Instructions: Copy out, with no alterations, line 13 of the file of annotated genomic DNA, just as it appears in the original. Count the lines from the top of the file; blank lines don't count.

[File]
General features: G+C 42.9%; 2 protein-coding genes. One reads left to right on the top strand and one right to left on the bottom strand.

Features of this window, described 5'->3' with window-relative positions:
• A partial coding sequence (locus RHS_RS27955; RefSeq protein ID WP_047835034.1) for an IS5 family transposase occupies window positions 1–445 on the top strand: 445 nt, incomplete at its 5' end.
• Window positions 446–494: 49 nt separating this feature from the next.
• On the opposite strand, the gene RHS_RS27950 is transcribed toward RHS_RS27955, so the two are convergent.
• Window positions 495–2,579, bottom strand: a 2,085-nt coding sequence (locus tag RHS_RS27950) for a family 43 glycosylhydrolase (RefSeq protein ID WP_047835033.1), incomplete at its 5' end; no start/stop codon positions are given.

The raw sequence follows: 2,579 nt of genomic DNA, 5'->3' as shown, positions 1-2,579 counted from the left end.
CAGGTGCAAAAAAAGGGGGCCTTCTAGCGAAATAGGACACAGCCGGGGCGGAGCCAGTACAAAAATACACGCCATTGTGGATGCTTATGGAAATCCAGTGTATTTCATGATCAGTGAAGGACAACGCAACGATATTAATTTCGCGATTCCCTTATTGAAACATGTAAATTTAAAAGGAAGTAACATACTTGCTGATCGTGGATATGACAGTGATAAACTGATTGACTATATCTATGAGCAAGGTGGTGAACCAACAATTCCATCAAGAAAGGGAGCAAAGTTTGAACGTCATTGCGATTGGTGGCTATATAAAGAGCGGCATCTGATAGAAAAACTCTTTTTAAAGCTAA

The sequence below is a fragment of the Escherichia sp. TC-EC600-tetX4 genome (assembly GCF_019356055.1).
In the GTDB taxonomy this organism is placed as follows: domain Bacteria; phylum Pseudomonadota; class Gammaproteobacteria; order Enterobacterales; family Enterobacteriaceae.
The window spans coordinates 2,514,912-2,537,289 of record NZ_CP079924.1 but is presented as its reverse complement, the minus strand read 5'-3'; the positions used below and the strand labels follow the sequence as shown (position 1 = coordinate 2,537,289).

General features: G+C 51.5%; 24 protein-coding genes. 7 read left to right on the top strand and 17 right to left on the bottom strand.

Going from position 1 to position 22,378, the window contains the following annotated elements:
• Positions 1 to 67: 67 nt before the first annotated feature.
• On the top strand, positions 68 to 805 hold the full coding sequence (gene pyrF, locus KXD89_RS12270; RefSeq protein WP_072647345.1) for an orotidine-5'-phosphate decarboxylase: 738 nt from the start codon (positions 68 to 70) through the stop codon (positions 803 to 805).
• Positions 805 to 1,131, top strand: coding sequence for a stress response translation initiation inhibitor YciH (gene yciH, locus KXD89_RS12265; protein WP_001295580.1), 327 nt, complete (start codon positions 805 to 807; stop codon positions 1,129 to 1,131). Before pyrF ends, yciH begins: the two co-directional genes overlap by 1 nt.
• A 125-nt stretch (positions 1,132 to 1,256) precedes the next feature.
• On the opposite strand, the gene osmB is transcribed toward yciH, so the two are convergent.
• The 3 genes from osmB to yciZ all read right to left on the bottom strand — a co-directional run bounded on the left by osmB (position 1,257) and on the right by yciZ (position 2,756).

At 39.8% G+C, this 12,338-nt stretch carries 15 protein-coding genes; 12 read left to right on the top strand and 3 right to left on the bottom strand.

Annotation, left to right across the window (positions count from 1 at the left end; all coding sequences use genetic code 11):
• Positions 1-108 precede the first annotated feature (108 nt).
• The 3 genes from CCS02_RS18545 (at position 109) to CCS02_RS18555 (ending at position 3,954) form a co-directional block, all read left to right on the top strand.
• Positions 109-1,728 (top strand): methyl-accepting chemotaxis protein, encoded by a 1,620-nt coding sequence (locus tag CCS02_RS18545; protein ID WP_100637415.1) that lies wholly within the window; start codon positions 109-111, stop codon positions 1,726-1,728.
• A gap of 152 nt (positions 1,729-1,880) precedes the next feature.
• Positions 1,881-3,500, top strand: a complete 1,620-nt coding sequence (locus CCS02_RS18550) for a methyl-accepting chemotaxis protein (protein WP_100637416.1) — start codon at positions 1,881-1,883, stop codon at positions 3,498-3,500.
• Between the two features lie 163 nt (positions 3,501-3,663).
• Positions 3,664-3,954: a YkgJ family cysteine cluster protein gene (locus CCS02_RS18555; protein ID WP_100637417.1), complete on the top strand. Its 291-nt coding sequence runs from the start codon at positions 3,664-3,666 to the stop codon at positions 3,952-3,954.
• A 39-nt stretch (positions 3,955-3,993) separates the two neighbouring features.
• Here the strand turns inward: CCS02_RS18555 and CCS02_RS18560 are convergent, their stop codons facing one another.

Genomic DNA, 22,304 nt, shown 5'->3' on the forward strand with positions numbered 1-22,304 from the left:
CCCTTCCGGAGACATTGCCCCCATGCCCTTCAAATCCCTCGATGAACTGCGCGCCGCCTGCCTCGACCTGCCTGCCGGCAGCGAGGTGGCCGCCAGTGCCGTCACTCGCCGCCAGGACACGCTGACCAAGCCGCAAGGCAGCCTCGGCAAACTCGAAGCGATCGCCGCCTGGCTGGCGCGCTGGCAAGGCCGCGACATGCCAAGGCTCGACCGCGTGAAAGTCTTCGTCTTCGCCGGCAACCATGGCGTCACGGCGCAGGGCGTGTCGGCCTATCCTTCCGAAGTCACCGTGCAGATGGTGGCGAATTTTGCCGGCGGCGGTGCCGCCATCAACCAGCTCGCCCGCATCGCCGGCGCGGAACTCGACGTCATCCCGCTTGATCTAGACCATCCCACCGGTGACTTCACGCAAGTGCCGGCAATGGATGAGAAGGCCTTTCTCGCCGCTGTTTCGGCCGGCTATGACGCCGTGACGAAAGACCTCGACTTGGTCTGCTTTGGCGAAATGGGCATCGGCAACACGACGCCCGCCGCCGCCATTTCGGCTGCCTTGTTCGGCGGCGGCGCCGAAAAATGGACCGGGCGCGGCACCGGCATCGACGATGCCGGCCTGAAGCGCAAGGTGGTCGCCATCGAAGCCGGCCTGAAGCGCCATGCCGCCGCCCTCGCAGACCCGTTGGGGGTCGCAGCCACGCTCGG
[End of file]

Going from position 1 to position 22,378, the window contains the following annotated elements: